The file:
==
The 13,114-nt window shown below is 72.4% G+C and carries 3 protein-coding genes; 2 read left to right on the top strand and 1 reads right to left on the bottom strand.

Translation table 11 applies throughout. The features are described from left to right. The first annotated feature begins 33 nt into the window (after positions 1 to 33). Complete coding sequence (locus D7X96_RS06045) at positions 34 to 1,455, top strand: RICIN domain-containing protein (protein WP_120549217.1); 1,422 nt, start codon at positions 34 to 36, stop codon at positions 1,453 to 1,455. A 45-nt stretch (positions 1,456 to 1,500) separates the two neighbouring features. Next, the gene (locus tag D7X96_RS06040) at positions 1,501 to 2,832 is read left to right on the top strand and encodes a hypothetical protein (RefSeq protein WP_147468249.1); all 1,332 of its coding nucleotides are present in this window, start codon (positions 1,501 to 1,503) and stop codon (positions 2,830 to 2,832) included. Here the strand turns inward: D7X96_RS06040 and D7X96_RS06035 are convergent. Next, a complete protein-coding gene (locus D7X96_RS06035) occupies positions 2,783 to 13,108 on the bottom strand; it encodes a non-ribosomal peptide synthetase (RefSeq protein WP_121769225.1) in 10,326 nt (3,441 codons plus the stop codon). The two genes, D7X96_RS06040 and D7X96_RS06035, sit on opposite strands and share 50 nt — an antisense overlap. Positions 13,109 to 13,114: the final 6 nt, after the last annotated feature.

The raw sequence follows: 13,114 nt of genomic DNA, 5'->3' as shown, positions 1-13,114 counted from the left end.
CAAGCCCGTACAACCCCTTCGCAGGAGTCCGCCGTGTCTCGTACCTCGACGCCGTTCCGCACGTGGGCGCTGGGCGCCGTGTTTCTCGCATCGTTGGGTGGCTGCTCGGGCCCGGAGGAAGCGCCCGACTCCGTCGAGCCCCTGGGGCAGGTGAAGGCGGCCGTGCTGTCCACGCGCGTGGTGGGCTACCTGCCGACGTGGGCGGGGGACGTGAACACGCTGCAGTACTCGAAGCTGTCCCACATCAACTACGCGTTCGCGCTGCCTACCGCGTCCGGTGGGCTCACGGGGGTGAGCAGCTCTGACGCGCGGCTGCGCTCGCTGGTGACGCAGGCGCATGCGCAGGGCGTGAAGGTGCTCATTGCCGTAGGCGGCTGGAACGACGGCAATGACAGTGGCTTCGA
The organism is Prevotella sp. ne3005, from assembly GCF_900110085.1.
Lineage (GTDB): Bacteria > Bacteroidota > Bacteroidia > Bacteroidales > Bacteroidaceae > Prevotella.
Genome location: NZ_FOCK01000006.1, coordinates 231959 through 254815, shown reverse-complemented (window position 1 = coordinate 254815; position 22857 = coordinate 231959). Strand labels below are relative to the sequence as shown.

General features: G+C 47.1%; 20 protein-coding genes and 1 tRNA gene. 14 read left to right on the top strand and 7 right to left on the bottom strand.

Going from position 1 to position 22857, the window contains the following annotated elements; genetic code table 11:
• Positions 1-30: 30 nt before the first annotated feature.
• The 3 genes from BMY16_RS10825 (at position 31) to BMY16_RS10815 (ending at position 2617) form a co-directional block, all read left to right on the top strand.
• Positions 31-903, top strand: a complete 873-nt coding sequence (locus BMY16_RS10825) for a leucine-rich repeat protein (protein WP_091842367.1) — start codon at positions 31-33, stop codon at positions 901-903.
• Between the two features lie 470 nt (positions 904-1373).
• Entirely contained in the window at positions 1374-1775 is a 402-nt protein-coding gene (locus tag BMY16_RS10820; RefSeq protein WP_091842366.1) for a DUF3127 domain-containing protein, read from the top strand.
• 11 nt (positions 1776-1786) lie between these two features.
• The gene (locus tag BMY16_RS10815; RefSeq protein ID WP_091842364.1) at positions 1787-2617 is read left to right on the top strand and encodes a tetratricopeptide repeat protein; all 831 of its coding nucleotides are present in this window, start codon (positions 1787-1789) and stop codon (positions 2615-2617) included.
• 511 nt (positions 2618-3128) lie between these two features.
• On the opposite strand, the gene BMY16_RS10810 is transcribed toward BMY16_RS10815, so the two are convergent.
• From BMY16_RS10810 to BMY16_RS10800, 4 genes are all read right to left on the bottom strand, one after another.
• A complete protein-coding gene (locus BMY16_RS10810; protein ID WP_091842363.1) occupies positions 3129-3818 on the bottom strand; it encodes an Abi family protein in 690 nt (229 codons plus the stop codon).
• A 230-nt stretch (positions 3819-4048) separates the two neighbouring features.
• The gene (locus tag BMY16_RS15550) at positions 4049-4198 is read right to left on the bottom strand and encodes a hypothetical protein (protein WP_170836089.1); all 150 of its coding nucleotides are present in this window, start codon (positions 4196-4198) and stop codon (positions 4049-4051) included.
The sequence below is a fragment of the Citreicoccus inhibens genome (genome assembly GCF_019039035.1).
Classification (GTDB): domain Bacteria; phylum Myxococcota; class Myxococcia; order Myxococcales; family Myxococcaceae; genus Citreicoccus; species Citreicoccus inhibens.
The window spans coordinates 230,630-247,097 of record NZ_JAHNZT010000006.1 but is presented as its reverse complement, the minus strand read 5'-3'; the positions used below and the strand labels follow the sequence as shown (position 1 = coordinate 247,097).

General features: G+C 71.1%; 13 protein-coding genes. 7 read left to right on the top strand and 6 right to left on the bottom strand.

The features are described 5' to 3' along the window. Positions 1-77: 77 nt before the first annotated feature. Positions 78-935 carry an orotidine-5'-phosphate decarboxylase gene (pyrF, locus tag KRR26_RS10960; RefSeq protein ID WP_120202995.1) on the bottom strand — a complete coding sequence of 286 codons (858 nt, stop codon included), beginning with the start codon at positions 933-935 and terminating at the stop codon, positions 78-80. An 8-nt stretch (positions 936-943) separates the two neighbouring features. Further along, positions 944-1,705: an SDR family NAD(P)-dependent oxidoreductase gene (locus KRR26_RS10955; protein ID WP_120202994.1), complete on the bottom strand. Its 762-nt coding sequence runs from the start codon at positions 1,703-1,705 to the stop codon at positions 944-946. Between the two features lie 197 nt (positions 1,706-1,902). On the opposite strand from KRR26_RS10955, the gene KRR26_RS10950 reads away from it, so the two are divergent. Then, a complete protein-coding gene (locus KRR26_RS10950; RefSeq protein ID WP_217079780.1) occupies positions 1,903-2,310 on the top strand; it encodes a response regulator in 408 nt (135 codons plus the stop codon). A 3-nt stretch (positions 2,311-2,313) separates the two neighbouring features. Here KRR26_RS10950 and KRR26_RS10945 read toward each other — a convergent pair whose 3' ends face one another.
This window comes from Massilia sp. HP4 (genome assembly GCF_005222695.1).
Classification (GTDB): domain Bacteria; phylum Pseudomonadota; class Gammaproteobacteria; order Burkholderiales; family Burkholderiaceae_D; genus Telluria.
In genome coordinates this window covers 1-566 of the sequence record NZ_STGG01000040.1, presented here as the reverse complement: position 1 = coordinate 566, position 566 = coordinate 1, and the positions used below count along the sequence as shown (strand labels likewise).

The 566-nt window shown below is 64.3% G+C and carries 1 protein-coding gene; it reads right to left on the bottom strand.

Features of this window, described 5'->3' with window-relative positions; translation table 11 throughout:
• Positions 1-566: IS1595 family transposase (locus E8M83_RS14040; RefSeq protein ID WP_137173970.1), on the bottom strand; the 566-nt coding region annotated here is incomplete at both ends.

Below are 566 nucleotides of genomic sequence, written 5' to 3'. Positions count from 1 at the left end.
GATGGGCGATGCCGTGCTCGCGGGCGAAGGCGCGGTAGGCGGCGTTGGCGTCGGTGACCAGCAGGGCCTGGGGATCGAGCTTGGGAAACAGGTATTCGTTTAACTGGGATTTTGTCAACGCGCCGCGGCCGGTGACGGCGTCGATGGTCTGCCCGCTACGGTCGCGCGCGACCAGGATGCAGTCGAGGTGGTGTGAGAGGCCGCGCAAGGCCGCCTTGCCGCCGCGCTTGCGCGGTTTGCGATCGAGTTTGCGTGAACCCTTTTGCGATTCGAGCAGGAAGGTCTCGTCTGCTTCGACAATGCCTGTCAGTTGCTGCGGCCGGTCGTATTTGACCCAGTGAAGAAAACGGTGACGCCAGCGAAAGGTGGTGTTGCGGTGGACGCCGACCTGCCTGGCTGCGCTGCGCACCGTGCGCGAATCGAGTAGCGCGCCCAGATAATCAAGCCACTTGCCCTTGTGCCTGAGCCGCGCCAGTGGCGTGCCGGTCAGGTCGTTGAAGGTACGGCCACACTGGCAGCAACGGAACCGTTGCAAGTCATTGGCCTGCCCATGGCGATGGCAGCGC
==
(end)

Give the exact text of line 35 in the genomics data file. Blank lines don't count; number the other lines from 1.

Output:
GATGGGCGATGCCGTGCTCGCGGGCGAAGGCGCGGTAGGCGGCGTTGGCGTCGGTGACCAGCAGGGCCTGGGGATCGAGCTTGGGAAACAGGTATTCGTTTAACTGGGATTTTGTCAACGCGCCGCGGCCGGTGACGGCGTCGATGGTCTGCCCGCTACGGTCGCGCGCGACCAGGATGCAGTCGAGGTGGTGTGAGAGGCCGCGCAAGGCCGCCTTGCCGCCGCGCTTGCGCGGTTTGCGATCGAGTTTGCGTGAACCCTTTTGCGATTCGAGCAGGAAGGTCTCGTCTGCTTCGACAATGCCTGTCAGTTGCTGCGGCCGGTCGTATTTGACCCAGTGAAGAAAACGGTGACGCCAGCGAAAGGTGGTGTTGCGGTGGACGCCGACCTGCCTGGCTGCGCTGCGCACCGTGCGCGAATCGAGTAGCGCGCCCAGATAATCAAGCCACTTGCCCTTGTGCCTGAGCCGCGCCAGTGGCGTGCCGGTCAGGTCGTTGAAGGTACGGCCACACTGGCAGCAACGGAACCGTTGCAAGTCATTGGCCTGCCCATGGCGATGGCAGCGC